- Tilted head – The bearded dragon holding its head tilted to one side is a sign of an ear infection. This is because the infection can affect the reptile’s balance and coordination and cause significant local discomfort. Usually, the titled head also comes with a loss of balance and erratic movement, especially if the infection is more severe.
- Swollen ear – In some cases, ear infections can cause swelling or inflammation of the inner ear. This inflammation can be visible on the outside, along with discharge and redness.
One symptom alone may not always be enough to diagnose your dragon’s condition accurately. But if your beardie exhibits more than one of these symptoms, the situation is pretty clear.
At this point, you need to take your beardie to a vet.
Diagnosing Bearded Dragon Ear Infection
Needless to say, infections are life-threatening conditions and even the smallest one can have dire consequences fast.
Infections usually spread between different areas of the body and, depending on the pathogen that’s causing it, can also spread between different reptiles.
So, it’s safe to say that you need to diagnose your reptile’s condition asap to prevent complications.
Here are some good tips for doing that:
- Physical examination – The first step in diagnosing a bearded dragon ear infection is a physical examination. Check the dragon’s ear for signs of inflammation, swelling, discharge, redness, or any visible trauma. If you can’t determine the cause of the reptile’s symptoms, consult with your vet instead.
- Diagnostic tests – To confirm the diagnosis of an ear infection, the veterinarian may conduct various diagnostic tests, such as a culture and sensitivity test. This test relies on taking a sample of the discharge from the ear and testing it for bacteria or fungi. This can determine the type of infection and set the basis for the best treatment available.
- Imaging tests – In some cases, the veterinarian may use imaging tests, such as X-rays or CT scans, to evaluate the severity of the infection and its impact on the dragon’s ear and skull. Imaging tests can also detect any damage to the eardrum or surrounding tissues, which is ideal if you want to learn the full extent of the problem. Which, you should because surface infections don’t tell you anything about what’s going on inside.
- Blood tests – Bearded dragons with ear infections may also undergo blood tests to check for any underlying health conditions that could affect their immune system and make them more susceptible to infections. These tests can also be used as prevention strategies, helping you understand how to keep your dragon safe from any infections and diseases over the years.
- Behavioral observation – You can use this approach to diagnose your beardie’s condition at home. Bearded dragons with ear infections may exhibit certain behaviors that can indicate an infection, such as head shaking, scratching or rubbing their ear, or holding their head tilted to one side. These are pretty good indicators that something’s not quite right.
Overall, you can diagnose your beardie’s condition, but only to a point. I suggest relying on a professional’s input for a more accurate diagnosis and early treatment.
Treatment for Bearded Dragon Infection
Now that you’ve determined the nature of the infection, you need to look for the right treatment to deal with the problem.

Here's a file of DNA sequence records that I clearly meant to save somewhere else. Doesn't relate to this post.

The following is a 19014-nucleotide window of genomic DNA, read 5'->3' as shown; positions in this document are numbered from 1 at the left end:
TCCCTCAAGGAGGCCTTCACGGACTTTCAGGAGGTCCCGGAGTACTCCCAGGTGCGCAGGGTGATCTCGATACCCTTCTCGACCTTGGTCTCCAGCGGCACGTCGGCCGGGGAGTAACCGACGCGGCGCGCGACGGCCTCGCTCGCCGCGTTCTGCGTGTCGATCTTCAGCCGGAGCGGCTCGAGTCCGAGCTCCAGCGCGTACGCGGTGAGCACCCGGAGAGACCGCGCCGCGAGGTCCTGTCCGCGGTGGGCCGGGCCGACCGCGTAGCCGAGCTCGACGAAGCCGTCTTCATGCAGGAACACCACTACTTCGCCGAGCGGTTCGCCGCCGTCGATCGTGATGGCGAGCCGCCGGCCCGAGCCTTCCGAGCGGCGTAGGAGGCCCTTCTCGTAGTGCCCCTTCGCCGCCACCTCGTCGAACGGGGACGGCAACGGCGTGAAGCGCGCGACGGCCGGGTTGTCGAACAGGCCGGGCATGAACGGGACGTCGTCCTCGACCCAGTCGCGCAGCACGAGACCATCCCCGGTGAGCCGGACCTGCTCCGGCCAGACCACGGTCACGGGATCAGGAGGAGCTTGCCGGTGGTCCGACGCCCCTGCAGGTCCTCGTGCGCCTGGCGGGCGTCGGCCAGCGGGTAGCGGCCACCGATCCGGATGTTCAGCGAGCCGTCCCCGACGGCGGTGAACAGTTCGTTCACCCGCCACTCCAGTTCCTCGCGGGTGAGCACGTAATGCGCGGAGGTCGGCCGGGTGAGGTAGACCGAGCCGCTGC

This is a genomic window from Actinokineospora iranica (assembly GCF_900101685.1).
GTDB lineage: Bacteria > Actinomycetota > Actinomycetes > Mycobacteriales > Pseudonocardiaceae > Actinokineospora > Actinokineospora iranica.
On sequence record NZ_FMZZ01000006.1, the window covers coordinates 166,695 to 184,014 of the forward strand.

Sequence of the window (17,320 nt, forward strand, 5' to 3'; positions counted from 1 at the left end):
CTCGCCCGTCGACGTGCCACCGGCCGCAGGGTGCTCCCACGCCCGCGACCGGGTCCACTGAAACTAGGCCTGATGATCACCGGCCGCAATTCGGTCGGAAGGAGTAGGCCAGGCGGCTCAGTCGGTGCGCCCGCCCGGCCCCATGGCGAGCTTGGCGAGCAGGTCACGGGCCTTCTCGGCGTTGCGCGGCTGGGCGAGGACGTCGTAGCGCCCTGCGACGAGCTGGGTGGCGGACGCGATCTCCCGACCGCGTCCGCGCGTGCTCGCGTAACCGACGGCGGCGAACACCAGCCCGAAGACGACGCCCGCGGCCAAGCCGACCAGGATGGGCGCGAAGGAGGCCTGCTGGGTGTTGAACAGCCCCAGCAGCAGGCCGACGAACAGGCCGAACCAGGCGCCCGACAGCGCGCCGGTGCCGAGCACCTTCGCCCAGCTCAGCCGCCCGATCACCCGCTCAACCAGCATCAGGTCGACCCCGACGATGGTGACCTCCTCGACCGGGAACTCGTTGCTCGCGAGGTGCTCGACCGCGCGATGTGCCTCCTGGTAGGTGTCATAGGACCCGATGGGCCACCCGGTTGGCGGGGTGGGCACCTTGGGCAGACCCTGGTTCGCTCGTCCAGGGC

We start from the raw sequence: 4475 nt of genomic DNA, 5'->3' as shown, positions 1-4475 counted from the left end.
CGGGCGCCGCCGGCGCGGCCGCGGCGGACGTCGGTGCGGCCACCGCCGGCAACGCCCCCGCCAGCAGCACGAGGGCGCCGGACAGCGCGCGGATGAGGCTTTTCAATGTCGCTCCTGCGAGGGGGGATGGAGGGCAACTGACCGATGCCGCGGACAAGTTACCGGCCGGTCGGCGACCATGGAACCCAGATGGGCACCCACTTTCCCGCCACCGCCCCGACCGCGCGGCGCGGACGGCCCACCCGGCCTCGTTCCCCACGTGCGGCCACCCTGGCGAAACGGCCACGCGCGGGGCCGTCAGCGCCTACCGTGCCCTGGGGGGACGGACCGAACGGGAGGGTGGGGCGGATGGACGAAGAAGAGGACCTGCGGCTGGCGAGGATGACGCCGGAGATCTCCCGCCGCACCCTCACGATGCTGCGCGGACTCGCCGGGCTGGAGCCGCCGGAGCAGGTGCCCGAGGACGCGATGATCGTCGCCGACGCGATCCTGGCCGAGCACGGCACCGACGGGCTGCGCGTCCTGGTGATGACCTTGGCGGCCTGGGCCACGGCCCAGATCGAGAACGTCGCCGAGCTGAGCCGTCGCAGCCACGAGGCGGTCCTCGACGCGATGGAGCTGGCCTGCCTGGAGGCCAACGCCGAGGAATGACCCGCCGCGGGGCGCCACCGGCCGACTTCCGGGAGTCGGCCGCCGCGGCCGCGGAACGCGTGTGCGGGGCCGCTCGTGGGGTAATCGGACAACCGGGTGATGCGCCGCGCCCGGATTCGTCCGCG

You have several treatment options available in this sense:
- Medication – The most common treatment for a bearded dragon ear infection is medication, which can include antibiotics, antifungals, or corticosteroids. The type of medication will depend on the infection type and the severity of the symptoms. It is crucial to follow the veterinarian’s instructions regarding the dosage and administration of the medication.
- Cleaning – In addition to medication, the veterinarian may recommend cleaning the affected ear with a saline solution or an ear cleaner specifically designed for reptiles. This can remove any discharge or debris and promote healing and faster recovery.
- Pain management – Bearded dragons with ear infections may experience pain or discomfort, and the veterinarian may prescribe pain medication to manage the symptoms. This is paramount for decreasing your beardie’s stress and discomfort during the recovery process. Analgesics can even restore your beardie’s good mood and appetite, which will also contribute to faster recovery.
- Supportive care – Bearded dragons with ear infections may require supportive care, such as a warm and humid environment, to promote healing and prevent dehydration. Make sure that the dragon has access to clean water and a balanced diet to support their immune system.
- Follow-up visits – It is crucial to follow up with the veterinarian regularly to monitor the dragon’s progress and adjust the treatment plan as needed. The veterinarian may recommend additional tests or imaging to evaluate the effectiveness of the treatment and recommend different approaches in case the infection returns.
- Preventive measures – Several prevention methods are necessary to keep your beardie safe from infections and any other health issues. We’ll discuss these soon, so keep reading.
Home Remedies for Bearded Dragon Ear Infection
You can always try some home remedies to address your beardie’s ear infection before contacting the vet.
However, keep in mind that these methods are only advisable if the infection is mild and doesn’t threaten the reptile’s life.
If your lizard is expressing severe symptoms like lack of appetite, prolonged lethargy, and visible tissue inflammation and damage, contact your vet instead.